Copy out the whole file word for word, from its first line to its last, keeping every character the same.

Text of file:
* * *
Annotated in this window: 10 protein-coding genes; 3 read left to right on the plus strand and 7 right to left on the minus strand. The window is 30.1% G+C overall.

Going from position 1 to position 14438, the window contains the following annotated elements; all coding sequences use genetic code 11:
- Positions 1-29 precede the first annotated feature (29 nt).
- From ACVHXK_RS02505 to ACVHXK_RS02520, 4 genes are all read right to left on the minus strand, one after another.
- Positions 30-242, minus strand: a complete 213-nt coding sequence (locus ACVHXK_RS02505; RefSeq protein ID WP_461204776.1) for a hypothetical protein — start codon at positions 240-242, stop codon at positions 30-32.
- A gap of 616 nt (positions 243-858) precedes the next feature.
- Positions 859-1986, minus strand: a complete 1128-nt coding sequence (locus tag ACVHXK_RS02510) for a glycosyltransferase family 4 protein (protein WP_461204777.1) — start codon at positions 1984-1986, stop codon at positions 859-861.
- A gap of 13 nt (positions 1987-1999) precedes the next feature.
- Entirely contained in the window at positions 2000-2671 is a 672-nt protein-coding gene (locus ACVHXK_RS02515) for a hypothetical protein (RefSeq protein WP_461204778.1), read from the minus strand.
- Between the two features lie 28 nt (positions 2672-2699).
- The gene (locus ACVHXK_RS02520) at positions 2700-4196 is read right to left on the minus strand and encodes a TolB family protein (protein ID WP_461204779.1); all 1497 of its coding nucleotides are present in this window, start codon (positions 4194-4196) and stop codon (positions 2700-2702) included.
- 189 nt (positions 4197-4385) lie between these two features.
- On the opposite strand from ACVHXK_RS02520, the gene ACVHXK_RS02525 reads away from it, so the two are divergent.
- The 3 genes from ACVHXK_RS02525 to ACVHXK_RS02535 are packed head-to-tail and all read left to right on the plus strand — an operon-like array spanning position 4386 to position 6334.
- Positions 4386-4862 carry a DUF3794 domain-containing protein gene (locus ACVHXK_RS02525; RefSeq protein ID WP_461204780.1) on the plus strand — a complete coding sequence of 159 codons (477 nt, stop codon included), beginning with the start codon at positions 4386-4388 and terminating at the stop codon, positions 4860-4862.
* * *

Annotated in this window: 10 protein-coding genes; 3 read left to right on the plus strand and 7 right to left on the minus strand. The window is 30.1% G+C overall.

Going from position 1 to position 14438, the window contains the following annotated elements; all coding sequences use genetic code 11:
- Positions 1-29 precede the first annotated feature (29 nt).
- From ACVHXK_RS02505 to ACVHXK_RS02520, 4 genes are all read right to left on the minus strand, one after another.
- Positions 30-242, minus strand: a complete 213-nt coding sequence (locus ACVHXK_RS02505; RefSeq protein ID WP_461204776.1) for a hypothetical protein — start codon at positions 240-242, stop codon at positions 30-32.
- A gap of 616 nt (positions 243-858) precedes the next feature.
- Positions 859-1986, minus strand: a complete 1128-nt coding sequence (locus tag ACVHXK_RS02510) for a glycosyltransferase family 4 protein (protein WP_461204777.1) — start codon at positions 1984-1986, stop codon at positions 859-861.
- A gap of 13 nt (positions 1987-1999) precedes the next feature.
- Entirely contained in the window at positions 2000-2671 is a 672-nt protein-coding gene (locus ACVHXK_RS02515) for a hypothetical protein (RefSeq protein WP_461204778.1), read from the minus strand.
- Between the two features lie 28 nt (positions 2672-2699).
- The gene (locus ACVHXK_RS02520) at positions 2700-4196 is read right to left on the minus strand and encodes a TolB family protein (protein ID WP_461204779.1); all 1497 of its coding nucleotides are present in this window, start codon (positions 4194-4196) and stop codon (positions 2700-2702) included.
- 189 nt (positions 4197-4385) lie between these two features.
- On the opposite strand from ACVHXK_RS02520, the gene ACVHXK_RS02525 reads away from it, so the two are divergent.
- The 3 genes from ACVHXK_RS02525 to ACVHXK_RS02535 are packed head-to-tail and all read left to right on the plus strand — an operon-like array spanning position 4386 to position 6334.
- Positions 4386-4862 carry a DUF3794 domain-containing protein gene (locus ACVHXK_RS02525; RefSeq protein ID WP_461204780.1) on the plus strand — a complete coding sequence of 159 codons (477 nt, stop codon included), beginning with the start codon at positions 4386-4388 and terminating at the stop codon, positions 4860-4862.